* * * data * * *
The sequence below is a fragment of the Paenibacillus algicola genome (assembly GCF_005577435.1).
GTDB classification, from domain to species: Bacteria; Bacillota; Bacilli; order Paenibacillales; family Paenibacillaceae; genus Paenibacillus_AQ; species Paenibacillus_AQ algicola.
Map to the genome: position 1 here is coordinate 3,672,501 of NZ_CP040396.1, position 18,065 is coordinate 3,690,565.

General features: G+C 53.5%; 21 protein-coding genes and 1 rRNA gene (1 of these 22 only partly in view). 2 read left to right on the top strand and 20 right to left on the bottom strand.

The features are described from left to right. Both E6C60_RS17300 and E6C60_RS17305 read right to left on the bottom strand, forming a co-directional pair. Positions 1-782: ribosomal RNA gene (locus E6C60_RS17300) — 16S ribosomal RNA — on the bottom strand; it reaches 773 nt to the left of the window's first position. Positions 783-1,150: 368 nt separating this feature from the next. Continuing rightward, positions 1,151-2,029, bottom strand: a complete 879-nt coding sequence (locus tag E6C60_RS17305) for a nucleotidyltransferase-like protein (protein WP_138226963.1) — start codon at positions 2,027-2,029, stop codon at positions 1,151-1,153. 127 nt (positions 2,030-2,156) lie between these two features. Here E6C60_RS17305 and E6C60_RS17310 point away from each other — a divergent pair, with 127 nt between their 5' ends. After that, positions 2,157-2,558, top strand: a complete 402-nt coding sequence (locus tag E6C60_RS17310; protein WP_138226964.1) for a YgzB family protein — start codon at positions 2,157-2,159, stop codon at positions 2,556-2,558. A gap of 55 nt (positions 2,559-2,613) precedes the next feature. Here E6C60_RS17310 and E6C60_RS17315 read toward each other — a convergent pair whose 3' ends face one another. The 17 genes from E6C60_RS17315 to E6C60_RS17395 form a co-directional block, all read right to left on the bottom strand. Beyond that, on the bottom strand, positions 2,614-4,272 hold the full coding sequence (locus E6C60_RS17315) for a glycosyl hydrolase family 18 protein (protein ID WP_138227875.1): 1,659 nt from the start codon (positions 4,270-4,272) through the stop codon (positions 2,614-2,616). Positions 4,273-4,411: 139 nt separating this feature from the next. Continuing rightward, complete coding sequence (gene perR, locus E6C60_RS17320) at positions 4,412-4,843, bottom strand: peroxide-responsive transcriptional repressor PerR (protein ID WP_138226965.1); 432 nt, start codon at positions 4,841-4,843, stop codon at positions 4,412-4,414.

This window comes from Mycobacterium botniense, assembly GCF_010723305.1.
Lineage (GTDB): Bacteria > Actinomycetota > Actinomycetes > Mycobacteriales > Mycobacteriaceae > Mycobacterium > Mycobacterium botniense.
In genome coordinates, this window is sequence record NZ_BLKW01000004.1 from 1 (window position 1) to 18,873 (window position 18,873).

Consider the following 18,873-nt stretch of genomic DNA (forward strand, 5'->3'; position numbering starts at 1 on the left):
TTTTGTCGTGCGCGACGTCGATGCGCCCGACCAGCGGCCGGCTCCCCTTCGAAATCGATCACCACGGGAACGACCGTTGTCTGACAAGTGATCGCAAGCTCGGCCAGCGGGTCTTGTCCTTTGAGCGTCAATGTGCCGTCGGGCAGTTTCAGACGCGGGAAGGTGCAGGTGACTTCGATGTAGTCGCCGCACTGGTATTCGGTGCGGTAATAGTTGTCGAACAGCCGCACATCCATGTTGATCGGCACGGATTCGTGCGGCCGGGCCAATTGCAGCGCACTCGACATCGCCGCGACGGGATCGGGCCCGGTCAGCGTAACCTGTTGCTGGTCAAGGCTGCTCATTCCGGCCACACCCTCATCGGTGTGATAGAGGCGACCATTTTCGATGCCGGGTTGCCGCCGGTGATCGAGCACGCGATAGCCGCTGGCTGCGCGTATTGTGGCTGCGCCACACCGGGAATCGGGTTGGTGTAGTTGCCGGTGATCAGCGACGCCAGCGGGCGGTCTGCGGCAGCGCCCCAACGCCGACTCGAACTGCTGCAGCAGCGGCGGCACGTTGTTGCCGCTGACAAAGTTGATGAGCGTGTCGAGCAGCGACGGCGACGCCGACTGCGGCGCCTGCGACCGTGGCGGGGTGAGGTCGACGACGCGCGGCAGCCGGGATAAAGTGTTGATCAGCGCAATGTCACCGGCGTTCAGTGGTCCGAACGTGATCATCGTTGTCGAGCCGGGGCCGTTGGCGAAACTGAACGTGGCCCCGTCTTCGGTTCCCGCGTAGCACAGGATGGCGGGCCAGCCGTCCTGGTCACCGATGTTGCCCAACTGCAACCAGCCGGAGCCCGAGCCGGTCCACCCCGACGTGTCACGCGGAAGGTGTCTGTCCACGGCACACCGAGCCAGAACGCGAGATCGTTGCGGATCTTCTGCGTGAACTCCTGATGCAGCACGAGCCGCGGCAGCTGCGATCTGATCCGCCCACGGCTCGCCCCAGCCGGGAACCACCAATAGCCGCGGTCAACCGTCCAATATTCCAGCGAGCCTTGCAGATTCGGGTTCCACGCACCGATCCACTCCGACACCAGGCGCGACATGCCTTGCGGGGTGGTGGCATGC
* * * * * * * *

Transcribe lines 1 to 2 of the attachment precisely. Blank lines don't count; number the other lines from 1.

The sequence below is a fragment of the Paenibacillus algicola genome (assembly GCF_005577435.1).
GTDB classification, from domain to species: Bacteria; Bacillota; Bacilli; order Paenibacillales; family Paenibacillaceae; genus Paenibacillus_AQ; species Paenibacillus_AQ algicola.